Family
Carangidae
Bleniidae
Diodontidae
Gerreidae
Gobiidae
Haemulidae
Ostraciidae
Pomacentridae
Scaridae
Scianidae
Scorpaenidae
Serranidae
Sparidae
Tetraodontidae
Total Species
Species
Caranx sp
Ophioblennius atlanticus
Diodon sp
Eucinostomus sp
Batigobius soporator
Anisotremus virginicus
Haemulon sp
Acanthostracion quadricornis
Stegastes fuscus
Abudefduf saxatilis
Sparisoma sp
Pareques acuminatus
Scorpaena sp
Epinephelus marginatus
Epinephelus niveatus
Myctiroperca acutirostris
Diplectrum sp
Diplopodus argenteus
Sphoeroides testudineus
CN
--16.7
16.7
--16.7
16.7
83.3
--83.3
33.3
--33.3
------100
50.0
83.3
100
12
Journal of Coastal Research, Special Issue 39, 2006
RD
16.7
------16.7
16.7
50.0
16.7
100
--33.3
--16.7
50
16.7
100
66.7
100
16.7
14
RF
------33.3
50.0
33.3
33.3
--16.7
------16.7
----83.3
50.0
----8
1212
Jardeweski and Almeida
35
Abundância Total
Diversidade (Ln)
2
1,5
1
0,5
0
30
25
20
15
10
5
0
RD
RF
RD
CN
RF
0,95
8
7
6
5
4
3
2
1
0
Equitabilidade
Número de Espécies
CN
Locais
Locais
0,9
0,85
0,8
0,75
0,7
RD
RF
RD
CN
RF
CN
Locais
Locais
Figure 2. Community structure parameters obtained for the three study locations.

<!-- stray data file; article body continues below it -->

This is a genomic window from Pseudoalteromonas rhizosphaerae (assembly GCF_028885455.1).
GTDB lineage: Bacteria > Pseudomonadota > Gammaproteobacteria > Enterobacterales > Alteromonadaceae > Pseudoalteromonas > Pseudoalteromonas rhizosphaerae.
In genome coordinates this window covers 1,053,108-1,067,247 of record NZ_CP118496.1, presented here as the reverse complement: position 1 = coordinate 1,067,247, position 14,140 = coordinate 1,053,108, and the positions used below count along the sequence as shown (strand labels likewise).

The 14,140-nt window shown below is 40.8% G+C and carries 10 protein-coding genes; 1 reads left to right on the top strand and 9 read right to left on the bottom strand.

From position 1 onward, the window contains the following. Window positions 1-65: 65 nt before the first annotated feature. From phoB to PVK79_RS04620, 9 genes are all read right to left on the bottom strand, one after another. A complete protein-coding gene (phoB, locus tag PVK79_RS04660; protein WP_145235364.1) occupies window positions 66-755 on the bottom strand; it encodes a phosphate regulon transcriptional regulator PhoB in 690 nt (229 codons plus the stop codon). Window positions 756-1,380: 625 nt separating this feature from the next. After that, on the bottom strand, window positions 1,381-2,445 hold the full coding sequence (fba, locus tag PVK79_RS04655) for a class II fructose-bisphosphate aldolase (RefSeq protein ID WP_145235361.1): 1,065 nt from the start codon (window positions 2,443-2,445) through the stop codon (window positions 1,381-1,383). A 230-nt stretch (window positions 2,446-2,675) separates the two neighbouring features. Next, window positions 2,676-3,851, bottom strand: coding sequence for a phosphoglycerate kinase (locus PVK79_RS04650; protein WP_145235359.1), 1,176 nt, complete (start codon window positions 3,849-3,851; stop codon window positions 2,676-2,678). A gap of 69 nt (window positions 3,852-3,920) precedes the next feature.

RESULTS
A total of 19 species distributed among 14 different families,
were identified. The most abundant species were Sparidae
Diplodus argenteus, Serranidae Myctiroperca acutirostris,
Haemulidae Haemulon sp and Pomacentridae Stegastes fuscus,
with these species totaling 78% of the total fishes registered in
the censuses.
The fish diversity showed significant differences between
the 3 locations (F=8.858; p= 0.0029) with the lowest being
found for the furthest reefs. The same pattern was obtained for
the total abundance of fishes (F=6.646; p= 0.0086) and for the
equitability were differences between the 3 locations not
detected (Figure 2).
The species composition differed for the 3 locations
(RGlobal=0.451; p=0.1%), (Table 2).
The highest diversity, abundance of fishes and number of
species were found for RD and CN and the lowest values for
these community structure parameters were obtained for RF
(Figure 2).